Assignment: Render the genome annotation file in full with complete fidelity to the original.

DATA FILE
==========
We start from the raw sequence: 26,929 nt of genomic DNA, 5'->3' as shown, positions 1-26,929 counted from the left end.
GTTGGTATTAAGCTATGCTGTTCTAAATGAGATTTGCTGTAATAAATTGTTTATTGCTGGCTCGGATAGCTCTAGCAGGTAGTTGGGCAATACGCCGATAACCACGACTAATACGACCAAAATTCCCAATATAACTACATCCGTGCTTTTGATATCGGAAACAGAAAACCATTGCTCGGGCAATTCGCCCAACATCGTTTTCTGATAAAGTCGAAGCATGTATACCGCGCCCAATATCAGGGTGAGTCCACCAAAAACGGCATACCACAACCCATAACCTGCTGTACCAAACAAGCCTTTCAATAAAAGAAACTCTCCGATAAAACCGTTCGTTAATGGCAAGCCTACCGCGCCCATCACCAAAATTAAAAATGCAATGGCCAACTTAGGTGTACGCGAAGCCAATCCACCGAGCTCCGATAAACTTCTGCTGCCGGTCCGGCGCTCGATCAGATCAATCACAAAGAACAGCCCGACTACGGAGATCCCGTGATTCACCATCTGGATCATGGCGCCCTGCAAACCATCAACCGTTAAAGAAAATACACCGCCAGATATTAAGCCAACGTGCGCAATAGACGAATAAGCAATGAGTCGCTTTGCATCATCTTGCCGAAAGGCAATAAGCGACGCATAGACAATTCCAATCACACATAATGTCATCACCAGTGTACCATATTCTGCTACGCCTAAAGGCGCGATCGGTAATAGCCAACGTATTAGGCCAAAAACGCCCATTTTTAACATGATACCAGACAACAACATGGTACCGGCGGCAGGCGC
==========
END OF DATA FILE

We start from the raw sequence: 26,929 nt of genomic DNA, 5'->3' as shown, positions 1-26,929 counted from the left end.
GTTGGTATTAAGCTATGCTGTTCTAAATGAGATTTGCTGTAATAAATTGTTTATTGCTGGCTCGGATAGCTCTAGCAGGTAGTTGGGCAATACGCCGATAACCACGACTAATACGACCAAAATTCCCAATATAACTACATCCGTGCTTTTGATATCGGAAACAGAAAACCATTGCTCGGGCAATTCGCCCAACATCGTTTTCTGATAAAGTCGAAGCATGTATACCGCGCCCAATATCAGGGTGAGTCCACCAAAAACGGCATACCACAACCCATAACCTGCTGTACCAAACAAGCCTTTCAATAAAAGAAACTCTCCGATAAAACCGTTCGTTAATGGCAAGCCTACCGCGCCCATCACCAAAATTAAAAATGCAATGGCCAACTTAGGTGTACGCGAAGCCAATCCACCGAGCTCCGATAAACTTCTGCTGCCGGTCCGGCGCTCGATCAGATCAATCACAAAGAACAGCCCGACTACGGAGATCCCGTGATTCACCATCTGGATCATGGCGCCCTGCAAACCATCAACCGTTAAAGAAAATACACCGCCAGATATTAAGCCAACGTGCGCAATAGACGAATAAGCAATGAGTCGCTTTGCATCATCTTGCCGAAAGGCAATAAGCGACGCATAGACAATTCCAATCACACATAATGTCATCACCAGTGTACCATATTCTGCTACGCCTAAAGGCGCGATCGGTAATAGCCAACGTATTAGGCCAAAAACGCCCATTTTTAACATGATACCAGACAACAACATGGTACCGGCGGCAGGCGC